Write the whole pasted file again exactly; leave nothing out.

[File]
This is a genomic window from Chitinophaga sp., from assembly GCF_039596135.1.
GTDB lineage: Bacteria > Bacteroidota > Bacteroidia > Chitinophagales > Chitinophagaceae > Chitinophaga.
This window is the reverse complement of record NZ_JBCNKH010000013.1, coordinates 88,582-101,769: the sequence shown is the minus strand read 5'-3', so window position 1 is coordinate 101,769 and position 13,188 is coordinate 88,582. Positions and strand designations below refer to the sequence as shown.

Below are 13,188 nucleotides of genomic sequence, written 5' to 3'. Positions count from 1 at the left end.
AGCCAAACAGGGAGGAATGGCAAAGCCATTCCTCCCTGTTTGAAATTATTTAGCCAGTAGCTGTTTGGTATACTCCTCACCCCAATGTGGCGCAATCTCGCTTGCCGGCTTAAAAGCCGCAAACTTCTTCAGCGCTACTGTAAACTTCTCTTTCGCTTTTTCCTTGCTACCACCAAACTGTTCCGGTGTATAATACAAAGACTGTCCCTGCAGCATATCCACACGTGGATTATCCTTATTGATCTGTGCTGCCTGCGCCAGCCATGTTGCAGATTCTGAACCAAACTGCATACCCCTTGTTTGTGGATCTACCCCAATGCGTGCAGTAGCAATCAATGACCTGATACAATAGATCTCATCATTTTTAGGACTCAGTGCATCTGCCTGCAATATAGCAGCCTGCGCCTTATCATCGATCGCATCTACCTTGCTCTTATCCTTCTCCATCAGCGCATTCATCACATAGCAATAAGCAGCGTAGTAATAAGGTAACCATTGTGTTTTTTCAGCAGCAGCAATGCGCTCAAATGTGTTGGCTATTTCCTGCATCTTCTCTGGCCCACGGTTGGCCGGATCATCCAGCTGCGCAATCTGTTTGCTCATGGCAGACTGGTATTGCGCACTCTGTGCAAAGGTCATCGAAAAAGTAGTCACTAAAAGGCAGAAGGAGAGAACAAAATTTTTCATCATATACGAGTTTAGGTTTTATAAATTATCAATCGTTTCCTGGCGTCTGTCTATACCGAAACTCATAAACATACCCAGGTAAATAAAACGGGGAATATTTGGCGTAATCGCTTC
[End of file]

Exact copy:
This is a genomic window from Chitinophaga sp., from assembly GCF_039596135.1.
GTDB lineage: Bacteria > Bacteroidota > Bacteroidia > Chitinophagales > Chitinophagaceae > Chitinophaga.
This window is the reverse complement of record NZ_JBCNKH010000013.1, coordinates 88,582-101,769: the sequence shown is the minus strand read 5'-3', so window position 1 is coordinate 101,769 and position 13,188 is coordinate 88,582. Positions and strand designations below refer to the sequence as shown.

Below are 13,188 nucleotides of genomic sequence, written 5' to 3'. Positions count from 1 at the left end.
AGCCAAACAGGGAGGAATGGCAAAGCCATTCCTCCCTGTTTGAAATTATTTAGCCAGTAGCTGTTTGGTATACTCCTCACCCCAATGTGGCGCAATCTCGCTTGCCGGCTTAAAAGCCGCAAACTTCTTCAGCGCTACTGTAAACTTCTCTTTCGCTTTTTCCTTGCTACCACCAAACTGTTCCGGTGTATAATACAAAGACTGTCCCTGCAGCATATCCACACGTGGATTATCCTTATTGATCTGTGCTGCCTGCGCCAGCCATGTTGCAGATTCTGAACCAAACTGCATACCCCTTGTTTGTGGATCTACCCCAATGCGTGCAGTAGCAATCAATGACCTGATACAATAGATCTCATCATTTTTAGGACTCAGTGCATCTGCCTGCAATATAGCAGCCTGCGCCTTATCATCGATCGCATCTACCTTGCTCTTATCCTTCTCCATCAGCGCATTCATCACATAGCAATAAGCAGCGTAGTAATAAGGTAACCATTGTGTTTTTTCAGCAGCAGCAATGCGCTCAAATGTGTTGGCTATTTCCTGCATCTTCTCTGGCCCACGGTTGGCCGGATCATCCAGCTGCGCAATCTGTTTGCTCATGGCAGACTGGTATTGCGCACTCTGTGCAAAGGTCATCGAAAAAGTAGTCACTAAAAGGCAGAAGGAGAGAACAAAATTTTTCATCATATACGAGTTTAGGTTTTATAAATTATCAATCGTTTCCTGGCGTCTGTCTATACCGAAACTCATAAACATACCCAGGTAAATAAAACGGGGAATATTTGGCGTAATCGCTTC